In the near term, we expect demand for remote jobs to continue to outstrip supply, as flexibility remains one of the top priorities for employees. While we don’t know yet how long this “Great Mismatch” in what employees want and what employers are willing to offer will last, we expect that the balance of power will start to shift back to employers gradually as the labor market shows more signs of cooling. 

As economic uncertainty persists, internal mobility is becoming an increasingly important priority within organizations for talent retention

The very tight labor markets around the world – which flipped the balance of power to employees and have helped them grow their confidence – provided job seekers with greater job optionality–adding more pressure on many businesses to meet their increasing demands. With the growing uncertainty and broad challenge among employers to fill open positions and reduce attrition, internal job mobility is becoming an important and growing priority for many businesses in the U.S. and other countries around the world. According to LinkedIn’s data, 93% of HR leaders agree that internal mobility is an important priority within their company, while 70% of HR professionals and hiring managers expect internal mobility to increase as a priority within their company in 2023. 

Along with cost savings, the most important benefit from internal job mobility is retention. LinkedIn data shows that employees who make an internal move are more likely to stay at their organization longer than those who stay in the same role. New data shows that employees who have moved internally (via either a promotion or lateral role change) have a 64% chance of remaining with an organization after three years. But employees who haven’t moved internally have only a 45% chance of being around after three years.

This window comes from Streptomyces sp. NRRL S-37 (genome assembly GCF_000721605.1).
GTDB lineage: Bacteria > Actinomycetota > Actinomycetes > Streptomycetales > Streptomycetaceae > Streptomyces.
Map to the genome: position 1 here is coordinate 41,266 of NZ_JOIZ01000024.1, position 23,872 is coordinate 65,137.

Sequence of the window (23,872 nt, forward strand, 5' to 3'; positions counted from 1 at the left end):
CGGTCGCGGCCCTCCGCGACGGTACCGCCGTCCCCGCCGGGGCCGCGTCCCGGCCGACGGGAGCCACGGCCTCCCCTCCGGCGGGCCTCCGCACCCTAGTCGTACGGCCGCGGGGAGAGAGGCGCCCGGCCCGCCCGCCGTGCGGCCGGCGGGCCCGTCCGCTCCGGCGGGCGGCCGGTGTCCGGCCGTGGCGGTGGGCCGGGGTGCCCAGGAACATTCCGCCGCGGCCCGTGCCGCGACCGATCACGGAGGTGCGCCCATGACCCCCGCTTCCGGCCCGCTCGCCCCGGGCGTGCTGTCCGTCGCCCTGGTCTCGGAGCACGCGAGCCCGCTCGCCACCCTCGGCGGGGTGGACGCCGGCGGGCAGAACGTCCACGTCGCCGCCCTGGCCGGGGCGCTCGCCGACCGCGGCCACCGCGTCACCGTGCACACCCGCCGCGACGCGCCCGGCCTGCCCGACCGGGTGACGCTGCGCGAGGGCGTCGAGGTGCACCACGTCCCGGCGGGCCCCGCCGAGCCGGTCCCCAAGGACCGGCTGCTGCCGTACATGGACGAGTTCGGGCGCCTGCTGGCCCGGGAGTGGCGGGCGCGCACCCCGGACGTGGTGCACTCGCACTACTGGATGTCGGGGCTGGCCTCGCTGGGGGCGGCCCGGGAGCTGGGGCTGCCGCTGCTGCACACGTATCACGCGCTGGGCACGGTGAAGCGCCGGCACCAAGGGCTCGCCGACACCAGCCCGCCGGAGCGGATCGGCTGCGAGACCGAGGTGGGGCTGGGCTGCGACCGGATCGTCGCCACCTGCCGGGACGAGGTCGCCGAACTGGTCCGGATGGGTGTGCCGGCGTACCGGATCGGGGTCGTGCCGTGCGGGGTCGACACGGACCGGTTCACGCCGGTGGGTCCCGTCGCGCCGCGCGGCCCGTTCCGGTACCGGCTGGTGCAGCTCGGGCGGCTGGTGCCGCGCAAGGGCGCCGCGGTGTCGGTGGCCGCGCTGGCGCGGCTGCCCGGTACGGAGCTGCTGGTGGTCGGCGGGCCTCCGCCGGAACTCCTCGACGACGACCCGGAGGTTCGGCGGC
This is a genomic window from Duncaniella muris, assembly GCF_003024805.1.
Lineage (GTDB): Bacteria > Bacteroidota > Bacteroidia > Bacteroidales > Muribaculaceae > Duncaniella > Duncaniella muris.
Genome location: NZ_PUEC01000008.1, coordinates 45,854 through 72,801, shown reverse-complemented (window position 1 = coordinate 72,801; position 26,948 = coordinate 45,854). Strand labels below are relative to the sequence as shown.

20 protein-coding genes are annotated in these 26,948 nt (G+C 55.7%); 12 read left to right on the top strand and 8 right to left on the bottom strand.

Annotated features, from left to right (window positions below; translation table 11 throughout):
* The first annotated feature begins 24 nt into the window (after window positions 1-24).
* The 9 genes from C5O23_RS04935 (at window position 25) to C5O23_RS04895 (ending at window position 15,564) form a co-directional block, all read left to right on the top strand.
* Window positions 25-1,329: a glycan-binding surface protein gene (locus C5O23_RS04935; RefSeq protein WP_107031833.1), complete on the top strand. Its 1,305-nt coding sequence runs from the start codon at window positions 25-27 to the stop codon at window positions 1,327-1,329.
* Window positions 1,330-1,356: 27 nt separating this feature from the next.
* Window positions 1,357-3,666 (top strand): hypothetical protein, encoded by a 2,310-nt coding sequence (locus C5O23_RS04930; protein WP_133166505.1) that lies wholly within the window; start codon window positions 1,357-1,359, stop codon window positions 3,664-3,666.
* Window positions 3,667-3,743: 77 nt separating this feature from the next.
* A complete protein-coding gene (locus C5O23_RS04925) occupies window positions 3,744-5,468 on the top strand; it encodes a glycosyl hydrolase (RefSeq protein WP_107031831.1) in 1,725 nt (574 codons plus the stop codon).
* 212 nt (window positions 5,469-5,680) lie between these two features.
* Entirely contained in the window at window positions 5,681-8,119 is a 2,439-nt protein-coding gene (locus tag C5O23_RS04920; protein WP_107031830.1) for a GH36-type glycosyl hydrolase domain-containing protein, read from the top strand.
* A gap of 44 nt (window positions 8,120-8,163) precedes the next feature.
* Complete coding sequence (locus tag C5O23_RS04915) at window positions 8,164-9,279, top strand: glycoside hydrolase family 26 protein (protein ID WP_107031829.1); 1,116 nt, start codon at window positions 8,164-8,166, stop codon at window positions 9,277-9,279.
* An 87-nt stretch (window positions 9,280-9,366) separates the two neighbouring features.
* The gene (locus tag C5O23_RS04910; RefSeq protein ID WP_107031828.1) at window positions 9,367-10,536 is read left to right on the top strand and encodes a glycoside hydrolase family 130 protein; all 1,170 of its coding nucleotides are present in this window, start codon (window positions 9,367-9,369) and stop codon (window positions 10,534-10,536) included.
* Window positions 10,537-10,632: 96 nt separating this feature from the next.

France’s employee retention is low. Of the 15 countries we analyzed, France had the lowest retention rate at the 3-year mark, regardless of options for internal mobility. When compared to France, Germany had a 13% higher retention rate for those who moved internally, and an 11% higher retention rate for those who did not.

U.S. labor market overview

Despite widespread reports of layoffs hitting different sectors, the U.S. labor market remains one of the economy’s strongest pillars today. Job openings remain near historic highs, while the pool of available workers continues to shrink as the participation rate has shown no improvement through 2022. The need to retain workers by some businesses after their recent experiences of labor shortages and hiring challenges had limited layoffs so far even as the broader economy had softened. This behavior could also limit layoffs if aggregate economic activity were to soften further as we expect.